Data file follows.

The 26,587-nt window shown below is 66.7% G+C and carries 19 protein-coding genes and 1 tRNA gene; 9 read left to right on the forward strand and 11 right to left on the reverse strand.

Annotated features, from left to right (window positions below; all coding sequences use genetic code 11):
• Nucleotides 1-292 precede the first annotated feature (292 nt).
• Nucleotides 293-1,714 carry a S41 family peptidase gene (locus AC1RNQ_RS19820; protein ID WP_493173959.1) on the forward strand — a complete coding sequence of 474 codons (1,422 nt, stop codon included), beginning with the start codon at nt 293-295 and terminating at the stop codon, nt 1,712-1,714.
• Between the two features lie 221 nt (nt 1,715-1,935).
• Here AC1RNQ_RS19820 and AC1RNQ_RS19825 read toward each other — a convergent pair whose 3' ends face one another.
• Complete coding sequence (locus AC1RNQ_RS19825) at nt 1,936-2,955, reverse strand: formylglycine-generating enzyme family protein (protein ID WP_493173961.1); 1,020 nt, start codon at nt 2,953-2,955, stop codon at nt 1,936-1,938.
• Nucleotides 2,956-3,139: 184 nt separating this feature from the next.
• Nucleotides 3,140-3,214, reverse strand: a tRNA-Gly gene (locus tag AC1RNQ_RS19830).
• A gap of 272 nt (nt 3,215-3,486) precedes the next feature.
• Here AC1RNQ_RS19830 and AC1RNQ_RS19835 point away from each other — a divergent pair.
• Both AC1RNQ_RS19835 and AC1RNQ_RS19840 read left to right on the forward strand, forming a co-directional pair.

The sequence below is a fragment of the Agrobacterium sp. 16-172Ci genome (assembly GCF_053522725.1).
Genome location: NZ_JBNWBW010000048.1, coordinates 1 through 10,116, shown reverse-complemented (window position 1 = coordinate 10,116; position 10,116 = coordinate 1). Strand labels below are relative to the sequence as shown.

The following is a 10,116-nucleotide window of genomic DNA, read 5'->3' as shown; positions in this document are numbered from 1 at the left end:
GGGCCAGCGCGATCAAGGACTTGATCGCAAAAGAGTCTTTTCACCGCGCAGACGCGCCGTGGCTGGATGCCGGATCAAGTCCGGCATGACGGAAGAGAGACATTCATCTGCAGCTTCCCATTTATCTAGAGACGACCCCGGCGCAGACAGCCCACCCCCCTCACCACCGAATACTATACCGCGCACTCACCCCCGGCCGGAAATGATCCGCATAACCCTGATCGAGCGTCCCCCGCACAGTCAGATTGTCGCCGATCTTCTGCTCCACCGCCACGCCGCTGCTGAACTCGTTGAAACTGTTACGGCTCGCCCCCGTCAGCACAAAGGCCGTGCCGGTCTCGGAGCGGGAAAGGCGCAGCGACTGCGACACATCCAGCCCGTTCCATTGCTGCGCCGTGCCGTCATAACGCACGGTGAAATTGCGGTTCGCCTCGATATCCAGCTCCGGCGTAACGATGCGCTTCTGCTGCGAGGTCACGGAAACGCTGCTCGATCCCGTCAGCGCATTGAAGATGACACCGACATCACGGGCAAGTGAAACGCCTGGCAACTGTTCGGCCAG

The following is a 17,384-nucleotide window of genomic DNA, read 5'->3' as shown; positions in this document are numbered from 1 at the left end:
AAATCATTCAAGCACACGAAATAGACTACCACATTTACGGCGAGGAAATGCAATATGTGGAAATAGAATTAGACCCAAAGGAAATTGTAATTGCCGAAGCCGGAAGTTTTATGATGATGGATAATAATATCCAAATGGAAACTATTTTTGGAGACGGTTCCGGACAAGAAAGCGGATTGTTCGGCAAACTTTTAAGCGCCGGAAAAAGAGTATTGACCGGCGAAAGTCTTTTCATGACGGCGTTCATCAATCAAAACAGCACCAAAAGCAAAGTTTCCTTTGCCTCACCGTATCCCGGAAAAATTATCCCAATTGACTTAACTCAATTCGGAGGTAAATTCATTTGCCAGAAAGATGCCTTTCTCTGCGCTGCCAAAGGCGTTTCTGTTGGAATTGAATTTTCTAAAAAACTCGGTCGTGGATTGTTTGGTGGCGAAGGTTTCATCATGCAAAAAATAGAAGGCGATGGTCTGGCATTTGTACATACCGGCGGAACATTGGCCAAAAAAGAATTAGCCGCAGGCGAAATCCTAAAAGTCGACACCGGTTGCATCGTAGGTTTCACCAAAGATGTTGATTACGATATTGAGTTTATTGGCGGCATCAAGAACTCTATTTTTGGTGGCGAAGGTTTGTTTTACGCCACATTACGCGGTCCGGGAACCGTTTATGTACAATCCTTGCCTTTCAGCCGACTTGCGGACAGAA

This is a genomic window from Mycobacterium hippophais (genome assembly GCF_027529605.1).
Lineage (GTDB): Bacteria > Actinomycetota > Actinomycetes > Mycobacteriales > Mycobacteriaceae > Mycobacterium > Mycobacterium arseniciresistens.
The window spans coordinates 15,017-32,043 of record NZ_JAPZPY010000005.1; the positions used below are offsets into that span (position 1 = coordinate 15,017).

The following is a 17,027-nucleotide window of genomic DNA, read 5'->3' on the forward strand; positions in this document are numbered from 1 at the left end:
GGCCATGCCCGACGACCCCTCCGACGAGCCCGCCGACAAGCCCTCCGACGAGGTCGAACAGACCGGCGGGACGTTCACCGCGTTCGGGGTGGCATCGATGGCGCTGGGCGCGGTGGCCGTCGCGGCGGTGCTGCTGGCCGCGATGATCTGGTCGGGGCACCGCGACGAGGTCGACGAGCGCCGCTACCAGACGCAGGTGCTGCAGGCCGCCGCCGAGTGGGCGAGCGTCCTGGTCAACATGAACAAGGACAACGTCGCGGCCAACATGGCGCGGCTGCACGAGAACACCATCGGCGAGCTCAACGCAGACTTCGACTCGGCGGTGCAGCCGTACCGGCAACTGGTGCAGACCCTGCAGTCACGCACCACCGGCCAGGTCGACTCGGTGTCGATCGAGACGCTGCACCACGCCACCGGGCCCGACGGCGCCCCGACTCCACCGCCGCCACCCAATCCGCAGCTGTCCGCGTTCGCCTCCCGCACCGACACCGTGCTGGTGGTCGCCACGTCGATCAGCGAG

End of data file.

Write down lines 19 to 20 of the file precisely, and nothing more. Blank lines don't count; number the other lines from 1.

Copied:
This is a genomic window from Mycobacterium hippophais (genome assembly GCF_027529605.1).
Lineage (GTDB): Bacteria > Actinomycetota > Actinomycetes > Mycobacteriales > Mycobacteriaceae > Mycobacterium > Mycobacterium arseniciresistens.